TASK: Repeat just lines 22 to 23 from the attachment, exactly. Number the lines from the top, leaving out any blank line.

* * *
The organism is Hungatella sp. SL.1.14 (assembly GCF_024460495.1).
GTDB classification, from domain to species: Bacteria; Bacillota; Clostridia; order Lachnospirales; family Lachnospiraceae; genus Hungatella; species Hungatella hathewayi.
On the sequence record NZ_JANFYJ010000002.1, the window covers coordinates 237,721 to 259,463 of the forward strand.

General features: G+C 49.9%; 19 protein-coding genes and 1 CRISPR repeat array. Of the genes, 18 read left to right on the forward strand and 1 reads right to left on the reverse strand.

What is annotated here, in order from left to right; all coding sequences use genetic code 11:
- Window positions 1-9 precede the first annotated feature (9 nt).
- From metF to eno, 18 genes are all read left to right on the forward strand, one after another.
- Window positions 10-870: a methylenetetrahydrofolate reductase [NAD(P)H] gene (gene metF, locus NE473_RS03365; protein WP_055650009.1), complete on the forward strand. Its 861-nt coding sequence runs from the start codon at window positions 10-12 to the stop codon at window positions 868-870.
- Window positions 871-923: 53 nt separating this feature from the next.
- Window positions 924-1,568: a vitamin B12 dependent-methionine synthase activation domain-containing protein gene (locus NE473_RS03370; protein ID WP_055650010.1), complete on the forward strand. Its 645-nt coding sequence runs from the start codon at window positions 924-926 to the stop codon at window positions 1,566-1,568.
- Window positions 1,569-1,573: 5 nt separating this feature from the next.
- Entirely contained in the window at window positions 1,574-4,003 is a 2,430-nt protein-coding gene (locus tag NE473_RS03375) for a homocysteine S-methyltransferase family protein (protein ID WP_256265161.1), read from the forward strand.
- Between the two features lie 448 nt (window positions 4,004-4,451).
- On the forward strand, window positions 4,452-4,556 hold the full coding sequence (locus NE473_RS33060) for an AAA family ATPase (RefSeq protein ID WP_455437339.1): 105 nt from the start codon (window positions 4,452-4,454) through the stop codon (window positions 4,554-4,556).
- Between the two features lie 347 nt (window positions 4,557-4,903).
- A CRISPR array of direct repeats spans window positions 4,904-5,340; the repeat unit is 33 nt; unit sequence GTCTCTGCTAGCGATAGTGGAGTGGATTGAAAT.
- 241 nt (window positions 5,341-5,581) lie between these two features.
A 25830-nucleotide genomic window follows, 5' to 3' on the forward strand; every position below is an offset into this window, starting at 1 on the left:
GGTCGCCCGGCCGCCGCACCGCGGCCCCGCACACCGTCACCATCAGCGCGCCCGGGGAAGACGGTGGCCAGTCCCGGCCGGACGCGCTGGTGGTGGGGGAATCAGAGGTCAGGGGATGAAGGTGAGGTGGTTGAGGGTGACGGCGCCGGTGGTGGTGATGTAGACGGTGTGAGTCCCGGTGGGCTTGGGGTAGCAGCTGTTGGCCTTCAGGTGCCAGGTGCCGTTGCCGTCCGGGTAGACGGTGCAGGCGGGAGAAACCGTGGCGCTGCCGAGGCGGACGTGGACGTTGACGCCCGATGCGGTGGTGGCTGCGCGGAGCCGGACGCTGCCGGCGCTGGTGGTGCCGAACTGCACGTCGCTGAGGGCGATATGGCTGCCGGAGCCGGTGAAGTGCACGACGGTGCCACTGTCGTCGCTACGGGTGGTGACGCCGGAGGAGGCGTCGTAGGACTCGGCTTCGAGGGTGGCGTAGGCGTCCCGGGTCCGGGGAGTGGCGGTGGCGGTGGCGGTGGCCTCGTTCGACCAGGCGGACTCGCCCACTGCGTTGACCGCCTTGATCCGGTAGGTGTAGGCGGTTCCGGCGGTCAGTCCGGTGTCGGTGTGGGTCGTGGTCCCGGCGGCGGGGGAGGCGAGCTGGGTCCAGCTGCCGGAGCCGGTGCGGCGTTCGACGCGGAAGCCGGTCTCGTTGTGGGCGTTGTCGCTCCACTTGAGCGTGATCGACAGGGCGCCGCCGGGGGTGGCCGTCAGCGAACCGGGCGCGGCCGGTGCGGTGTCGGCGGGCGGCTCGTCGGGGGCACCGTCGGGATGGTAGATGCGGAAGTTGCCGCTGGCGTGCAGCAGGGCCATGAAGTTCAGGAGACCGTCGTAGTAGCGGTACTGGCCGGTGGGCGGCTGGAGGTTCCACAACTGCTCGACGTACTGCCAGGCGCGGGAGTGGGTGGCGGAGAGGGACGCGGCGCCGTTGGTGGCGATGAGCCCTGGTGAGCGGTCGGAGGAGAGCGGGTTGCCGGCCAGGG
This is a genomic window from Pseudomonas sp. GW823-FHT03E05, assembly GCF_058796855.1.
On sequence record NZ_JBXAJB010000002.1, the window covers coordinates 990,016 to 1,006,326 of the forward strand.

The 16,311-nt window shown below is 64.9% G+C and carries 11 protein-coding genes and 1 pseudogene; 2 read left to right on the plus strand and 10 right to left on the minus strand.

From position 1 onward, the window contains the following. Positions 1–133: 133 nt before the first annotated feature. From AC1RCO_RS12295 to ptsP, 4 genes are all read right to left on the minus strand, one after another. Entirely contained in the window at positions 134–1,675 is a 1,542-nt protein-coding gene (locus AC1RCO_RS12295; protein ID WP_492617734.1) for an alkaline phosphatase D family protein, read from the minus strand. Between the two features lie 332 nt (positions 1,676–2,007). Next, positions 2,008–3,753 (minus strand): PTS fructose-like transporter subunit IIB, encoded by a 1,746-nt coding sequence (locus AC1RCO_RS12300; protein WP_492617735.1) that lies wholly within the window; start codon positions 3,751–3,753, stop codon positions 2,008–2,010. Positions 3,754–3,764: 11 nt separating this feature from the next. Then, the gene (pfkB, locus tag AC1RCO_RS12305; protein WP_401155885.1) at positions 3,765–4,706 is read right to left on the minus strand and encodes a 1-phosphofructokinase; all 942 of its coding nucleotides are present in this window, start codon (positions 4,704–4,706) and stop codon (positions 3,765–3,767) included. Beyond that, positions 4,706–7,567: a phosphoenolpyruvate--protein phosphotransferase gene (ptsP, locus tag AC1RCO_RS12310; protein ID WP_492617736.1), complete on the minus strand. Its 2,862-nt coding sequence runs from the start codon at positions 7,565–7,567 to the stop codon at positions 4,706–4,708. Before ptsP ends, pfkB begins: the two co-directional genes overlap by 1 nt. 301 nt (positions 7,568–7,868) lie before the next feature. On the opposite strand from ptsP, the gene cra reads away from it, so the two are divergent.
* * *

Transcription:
The 16,311-nt window shown below is 64.9% G+C and carries 11 protein-coding genes and 1 pseudogene; 2 read left to right on the plus strand and 10 right to left on the minus strand.

From position 1 onward, the window contains the following. Positions 1–133: 133 nt before the first annotated feature. From AC1RCO_RS12295 to ptsP, 4 genes are all read right to left on the minus strand, one after another. Entirely contained in the window at positions 134–1,675 is a 1,542-nt protein-coding gene (locus AC1RCO_RS12295; protein ID WP_492617734.1) for an alkaline phosphatase D family protein, read from the minus strand. Between the two features lie 332 nt (positions 1,676–2,007). Next, positions 2,008–3,753 (minus strand): PTS fructose-like transporter subunit IIB, encoded by a 1,746-nt coding sequence (locus AC1RCO_RS12300; protein WP_492617735.1) that lies wholly within the window; start codon positions 3,751–3,753, stop codon positions 2,008–2,010. Positions 3,754–3,764: 11 nt separating this feature from the next. Then, the gene (pfkB, locus tag AC1RCO_RS12305; protein WP_401155885.1) at positions 3,765–4,706 is read right to left on the minus strand and encodes a 1-phosphofructokinase; all 942 of its coding nucleotides are present in this window, start codon (positions 4,704–4,706) and stop codon (positions 3,765–3,767) included. Beyond that, positions 4,706–7,567: a phosphoenolpyruvate--protein phosphotransferase gene (ptsP, locus tag AC1RCO_RS12310; protein ID WP_492617736.1), complete on the minus strand. Its 2,862-nt coding sequence runs from the start codon at positions 7,565–7,567 to the stop codon at positions 4,706–4,708. Before ptsP ends, pfkB begins: the two co-directional genes overlap by 1 nt. 301 nt (positions 7,568–7,868) lie before the next feature. On the opposite strand from ptsP, the gene cra reads away from it, so the two are divergent.